After electrophoresis, the complementary strands were aligned, and the sequences were edited by using the AutoAssembler software (PE Applied Biosystems, Foster City, Calif.). For each gene, the sequence fragments of the 77 strains were compared, and different sequences were assigned arbitrary allele numbers (identical sequences were assigned the same allele number). Each strain was then characterized on the basis of its combination of alleles at the seven loci, which defined an allelic profile, and distinctive (unique) profiles were designated multilocus sequence types (STs). The rationale for this approach is that in the absence of information concerning whether sequence differences are due to mutation or recombination, the total amount of divergence may not be suitable for differentiating strains.

Standard MLST statistics (e.g., number of polymorphic sites, allele frequencies) were computed by using the START v1.0.5 software (17). Pairwise ratios of nonsynonymous substitutions to synonymous substitutions (dN/dS) in sequences were calculated by using the method of Nei and Gojobori (28) and the START software.

The index of association (IA) (24), which was an estimate of the degree of linkage disequilibrium among loci, was computed at the MLST web site (http://www.mlst.net). The statistical significance of IA was assessed by comparing the observed variance of IA with the maximum variance obtained from 1,000 randomized data sets.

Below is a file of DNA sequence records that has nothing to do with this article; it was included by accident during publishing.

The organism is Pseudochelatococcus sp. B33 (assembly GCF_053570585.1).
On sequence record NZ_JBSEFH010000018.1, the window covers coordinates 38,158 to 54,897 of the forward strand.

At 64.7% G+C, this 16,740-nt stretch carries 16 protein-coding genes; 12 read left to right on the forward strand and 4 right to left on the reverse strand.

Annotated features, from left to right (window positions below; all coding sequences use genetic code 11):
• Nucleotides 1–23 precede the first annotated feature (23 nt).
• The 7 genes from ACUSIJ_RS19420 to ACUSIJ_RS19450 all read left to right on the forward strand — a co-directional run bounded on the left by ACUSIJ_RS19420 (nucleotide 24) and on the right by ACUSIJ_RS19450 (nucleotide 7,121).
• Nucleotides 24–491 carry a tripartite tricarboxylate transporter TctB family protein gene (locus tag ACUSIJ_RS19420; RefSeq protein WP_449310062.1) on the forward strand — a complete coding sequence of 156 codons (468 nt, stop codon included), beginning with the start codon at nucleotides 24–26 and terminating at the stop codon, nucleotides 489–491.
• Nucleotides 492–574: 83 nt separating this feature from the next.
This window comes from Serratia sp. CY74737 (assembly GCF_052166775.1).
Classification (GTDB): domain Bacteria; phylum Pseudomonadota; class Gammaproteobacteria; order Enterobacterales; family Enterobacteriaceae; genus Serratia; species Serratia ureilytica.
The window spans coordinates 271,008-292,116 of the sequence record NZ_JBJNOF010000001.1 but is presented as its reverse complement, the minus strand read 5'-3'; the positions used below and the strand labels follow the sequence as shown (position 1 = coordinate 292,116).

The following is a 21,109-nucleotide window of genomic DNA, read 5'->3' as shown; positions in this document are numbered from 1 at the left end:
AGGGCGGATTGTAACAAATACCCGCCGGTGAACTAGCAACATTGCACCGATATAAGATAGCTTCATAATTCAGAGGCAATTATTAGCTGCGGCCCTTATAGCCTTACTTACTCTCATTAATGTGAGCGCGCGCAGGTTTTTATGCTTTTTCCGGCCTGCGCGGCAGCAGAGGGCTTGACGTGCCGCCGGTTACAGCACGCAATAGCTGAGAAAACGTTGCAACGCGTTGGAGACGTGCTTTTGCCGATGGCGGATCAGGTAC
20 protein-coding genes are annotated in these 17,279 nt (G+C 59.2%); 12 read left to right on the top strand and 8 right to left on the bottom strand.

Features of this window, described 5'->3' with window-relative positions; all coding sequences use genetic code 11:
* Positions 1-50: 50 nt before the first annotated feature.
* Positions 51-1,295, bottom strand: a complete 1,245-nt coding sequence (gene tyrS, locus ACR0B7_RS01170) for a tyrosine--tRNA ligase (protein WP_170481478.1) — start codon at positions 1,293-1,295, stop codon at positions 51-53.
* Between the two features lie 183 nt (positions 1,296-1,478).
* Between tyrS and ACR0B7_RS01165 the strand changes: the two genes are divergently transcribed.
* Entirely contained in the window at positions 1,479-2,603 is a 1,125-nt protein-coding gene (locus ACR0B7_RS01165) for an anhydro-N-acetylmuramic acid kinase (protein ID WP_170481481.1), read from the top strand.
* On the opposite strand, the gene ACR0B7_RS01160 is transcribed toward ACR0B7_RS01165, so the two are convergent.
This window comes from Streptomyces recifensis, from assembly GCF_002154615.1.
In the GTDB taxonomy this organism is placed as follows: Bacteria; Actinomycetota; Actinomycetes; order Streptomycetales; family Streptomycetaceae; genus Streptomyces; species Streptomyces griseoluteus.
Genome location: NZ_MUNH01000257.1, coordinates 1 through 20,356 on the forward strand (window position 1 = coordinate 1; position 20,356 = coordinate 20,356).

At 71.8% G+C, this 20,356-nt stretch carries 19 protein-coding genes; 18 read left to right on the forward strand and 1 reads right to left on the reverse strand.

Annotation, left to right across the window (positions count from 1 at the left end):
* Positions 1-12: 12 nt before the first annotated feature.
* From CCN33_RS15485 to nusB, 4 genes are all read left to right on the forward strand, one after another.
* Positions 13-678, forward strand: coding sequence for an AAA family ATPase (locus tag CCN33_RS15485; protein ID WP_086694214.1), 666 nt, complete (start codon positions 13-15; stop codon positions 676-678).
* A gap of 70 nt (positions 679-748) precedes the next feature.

To assess the genetic relatedness among the strains, a dendrogram based on the allelic profiles was constructed by using the unweighted pair group method with arithmetic means (UPGMA) applied to a matrix of pairwise distances, defined as the percentages of allelic differences between profiles, by means of the MEGA 2.1 analysis package (21). To improve the discrimination between divergent lineages, similar analyses were conducted after each gene was split into three segments whose lengths were nearly the same; when dividing the gene lengths produced decimal values, the smallest integer was used as the segment length. Allele numbers were assigned independently for each gene region, and the allelic profiles were then combinations of 21 numbers. Allele assignment and computation of distance matrices were carried out by using computer scripts written by one of us (N.J.T.).